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Thread: concrete tight ok underground?

  1. #1
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    concrete tight ok underground?

    I am looking online at a 4" rigid split coupling, to join 4" length and a 4" 90 that can't be turned on. It says the split coupling is concrete tight but does that mean it can be buried in dirt? Thanks.

  2. #2
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    Quote Originally Posted by GerryB View Post
    I am looking online at a 4" rigid split coupling, to join 4" length and a 4" 90 that can't be turned on. It says the split coupling is concrete tight but does that mean it can be buried in dirt? Thanks.
    No must be water tight. I believe they make compression fittings that have this rating.


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  3. #3
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    Quote Originally Posted by GerryB View Post
    I am looking online at a 4" rigid split coupling, to join 4" length and a 4" 90 that can't be turned on. It says the split coupling is concrete tight but does that mean it can be buried in dirt? Thanks.
    Nope they’re rain-tight not listed for direct burial.

    You could use a RT/CT fitting and fill the area with concrete. I think you need 4 inches encasement if I’m not mistaken.

    You could also rent a hog head like this to thread the pipe in place:




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    Quote Originally Posted by DrSparks View Post
    Nope they’re rain-tight not listed for direct burial.

    You could use a RT/CT fitting and fill the area with concrete. I think you need 4 inches encasement if I’m not mistaken.

    You could also rent a hog head like this to thread the pipe in place:
    He said he cannot turn the conduit to spin it together so what good is threading it in place?
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  5. #5
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    How do you get the tristand into the ditch, let alone the power pony or power head?
    I can not remember a time that underground pipe wasn't wet or Full of water, and a normal threaded coupling isn't water anything until they fill with rust and dirt, which only slows the leak.

  6. #6
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    This might be an option for you, I'm not sure if you're using the rigid as an EGC though:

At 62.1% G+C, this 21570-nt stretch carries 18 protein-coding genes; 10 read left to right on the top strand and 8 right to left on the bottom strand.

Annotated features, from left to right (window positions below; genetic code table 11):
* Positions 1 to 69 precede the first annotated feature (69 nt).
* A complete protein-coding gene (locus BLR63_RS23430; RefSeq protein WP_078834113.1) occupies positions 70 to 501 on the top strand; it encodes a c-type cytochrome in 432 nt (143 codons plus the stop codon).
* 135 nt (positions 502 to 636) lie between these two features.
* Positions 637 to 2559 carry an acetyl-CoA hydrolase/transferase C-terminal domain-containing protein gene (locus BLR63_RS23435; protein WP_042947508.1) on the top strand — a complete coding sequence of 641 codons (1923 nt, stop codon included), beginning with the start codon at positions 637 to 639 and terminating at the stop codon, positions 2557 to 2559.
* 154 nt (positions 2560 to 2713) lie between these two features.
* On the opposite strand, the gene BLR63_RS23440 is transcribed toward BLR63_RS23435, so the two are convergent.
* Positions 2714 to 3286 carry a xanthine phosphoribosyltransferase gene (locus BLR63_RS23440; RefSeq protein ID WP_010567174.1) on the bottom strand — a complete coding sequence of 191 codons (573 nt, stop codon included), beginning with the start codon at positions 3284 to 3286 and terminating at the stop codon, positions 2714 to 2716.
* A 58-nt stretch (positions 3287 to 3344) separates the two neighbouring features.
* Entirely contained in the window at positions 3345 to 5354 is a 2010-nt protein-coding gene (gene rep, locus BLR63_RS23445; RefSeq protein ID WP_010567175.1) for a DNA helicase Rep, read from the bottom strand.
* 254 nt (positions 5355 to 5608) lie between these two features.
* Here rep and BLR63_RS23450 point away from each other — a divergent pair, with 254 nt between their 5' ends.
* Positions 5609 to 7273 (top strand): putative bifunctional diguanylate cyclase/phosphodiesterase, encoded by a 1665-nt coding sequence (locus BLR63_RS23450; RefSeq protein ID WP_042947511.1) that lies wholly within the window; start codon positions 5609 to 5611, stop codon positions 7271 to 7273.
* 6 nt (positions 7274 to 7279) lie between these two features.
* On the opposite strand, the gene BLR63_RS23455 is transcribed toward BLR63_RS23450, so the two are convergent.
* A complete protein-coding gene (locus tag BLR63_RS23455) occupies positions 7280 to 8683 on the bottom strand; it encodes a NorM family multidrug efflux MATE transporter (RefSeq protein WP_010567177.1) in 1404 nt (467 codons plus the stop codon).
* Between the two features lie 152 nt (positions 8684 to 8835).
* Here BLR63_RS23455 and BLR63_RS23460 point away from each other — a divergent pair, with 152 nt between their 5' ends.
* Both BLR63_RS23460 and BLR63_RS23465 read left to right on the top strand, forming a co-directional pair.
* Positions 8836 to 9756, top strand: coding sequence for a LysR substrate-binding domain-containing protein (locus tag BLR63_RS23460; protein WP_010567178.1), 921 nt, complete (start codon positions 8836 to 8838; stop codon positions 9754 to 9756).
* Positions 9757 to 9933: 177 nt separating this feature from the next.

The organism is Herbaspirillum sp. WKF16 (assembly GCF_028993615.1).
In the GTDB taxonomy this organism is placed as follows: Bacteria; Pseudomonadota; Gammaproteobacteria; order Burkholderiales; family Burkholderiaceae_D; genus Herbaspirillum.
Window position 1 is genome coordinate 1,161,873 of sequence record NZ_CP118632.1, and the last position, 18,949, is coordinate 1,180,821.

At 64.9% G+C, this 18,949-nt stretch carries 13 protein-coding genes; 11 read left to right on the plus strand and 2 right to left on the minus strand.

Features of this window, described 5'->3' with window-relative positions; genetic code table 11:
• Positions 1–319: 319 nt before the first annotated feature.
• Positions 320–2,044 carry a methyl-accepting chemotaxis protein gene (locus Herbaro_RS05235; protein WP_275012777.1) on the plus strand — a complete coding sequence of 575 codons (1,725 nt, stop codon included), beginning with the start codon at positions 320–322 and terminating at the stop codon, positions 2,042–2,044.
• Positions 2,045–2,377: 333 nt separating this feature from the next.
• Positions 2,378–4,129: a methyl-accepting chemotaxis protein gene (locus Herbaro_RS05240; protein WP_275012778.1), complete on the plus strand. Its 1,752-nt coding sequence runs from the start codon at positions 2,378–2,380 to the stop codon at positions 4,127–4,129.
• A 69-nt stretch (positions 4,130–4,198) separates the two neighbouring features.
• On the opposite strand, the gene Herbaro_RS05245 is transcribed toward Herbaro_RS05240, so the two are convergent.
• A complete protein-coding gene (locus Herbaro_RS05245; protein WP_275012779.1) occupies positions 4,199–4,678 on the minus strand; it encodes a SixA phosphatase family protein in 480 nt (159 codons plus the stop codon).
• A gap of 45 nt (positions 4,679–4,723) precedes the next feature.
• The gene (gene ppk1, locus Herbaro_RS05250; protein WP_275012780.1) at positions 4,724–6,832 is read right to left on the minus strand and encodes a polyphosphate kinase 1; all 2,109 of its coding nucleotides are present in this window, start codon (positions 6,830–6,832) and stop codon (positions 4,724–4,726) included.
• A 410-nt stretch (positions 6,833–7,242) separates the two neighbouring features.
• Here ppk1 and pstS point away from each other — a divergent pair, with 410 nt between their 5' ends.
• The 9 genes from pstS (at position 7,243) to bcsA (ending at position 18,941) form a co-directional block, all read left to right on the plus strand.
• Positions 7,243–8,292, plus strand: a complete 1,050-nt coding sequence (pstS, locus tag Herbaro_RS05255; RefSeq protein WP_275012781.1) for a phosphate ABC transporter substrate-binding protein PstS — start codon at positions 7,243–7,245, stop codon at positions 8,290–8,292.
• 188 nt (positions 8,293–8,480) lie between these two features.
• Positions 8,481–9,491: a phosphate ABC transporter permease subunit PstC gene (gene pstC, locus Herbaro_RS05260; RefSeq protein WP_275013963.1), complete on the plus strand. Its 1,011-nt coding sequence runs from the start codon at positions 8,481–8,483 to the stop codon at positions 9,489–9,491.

http://www.duraline.com/sites/defaul..._2015_2.16.pdf

    We use these for HDPE to PVC and HDPE to steel usually.

  7. #7
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    I think I found it.
    www.galco.com/techdoc/tb/679_cp.pdf>

  8. #8
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    http://www.galco.com/techdoc/tb/679_cp.pdf
    Erickson 3 piece or spli one says direct buriel

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    Quote Originally Posted by sameguy View Post
    How do you get the tristand into the ditch, let alone the power pony or power head?
    I can not remember a time that underground pipe wasn't wet or Full of water, and a normal threaded coupling isn't water anything until they fill with rust and dirt, which only slows the leak.
    Doesn't need those items, just a hole hawg or other hi torque drill, wrench/socket wrench probably work also but will be slower going. But still doesn't change the fact that if you can't spin at least one of the pipes a three piece coupling is only fitting that will actually connect in such a manner even if it isn't water tight enough for requirements.

    Standard couplings with straight thread are somewhat watertight but are not "water proof" regardless of what code may say.
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  10. #10
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    Quote Originally Posted by kwired View Post
    Doesn't need those items, just a hole hawg or other hi torque drill, wrench/socket wrench probably work also but will be slower going. But still doesn't change the fact that if you can't spin at least one of the pipes a three piece coupling is only fitting that will actually connect in such a manner even if it isn't water tight enough for requirements.

    Standard couplings with straight thread are somewhat watertight but are not "water proof" regardless of what code may say.
    One of the guys wanted to make a running thread but I know there is a direct reference against that in 342.42(B). (probably been done a million times). Although if you put a locknut on one side I would think it would be pretty tight. They UG conduits almost all end up with water in them anyway.

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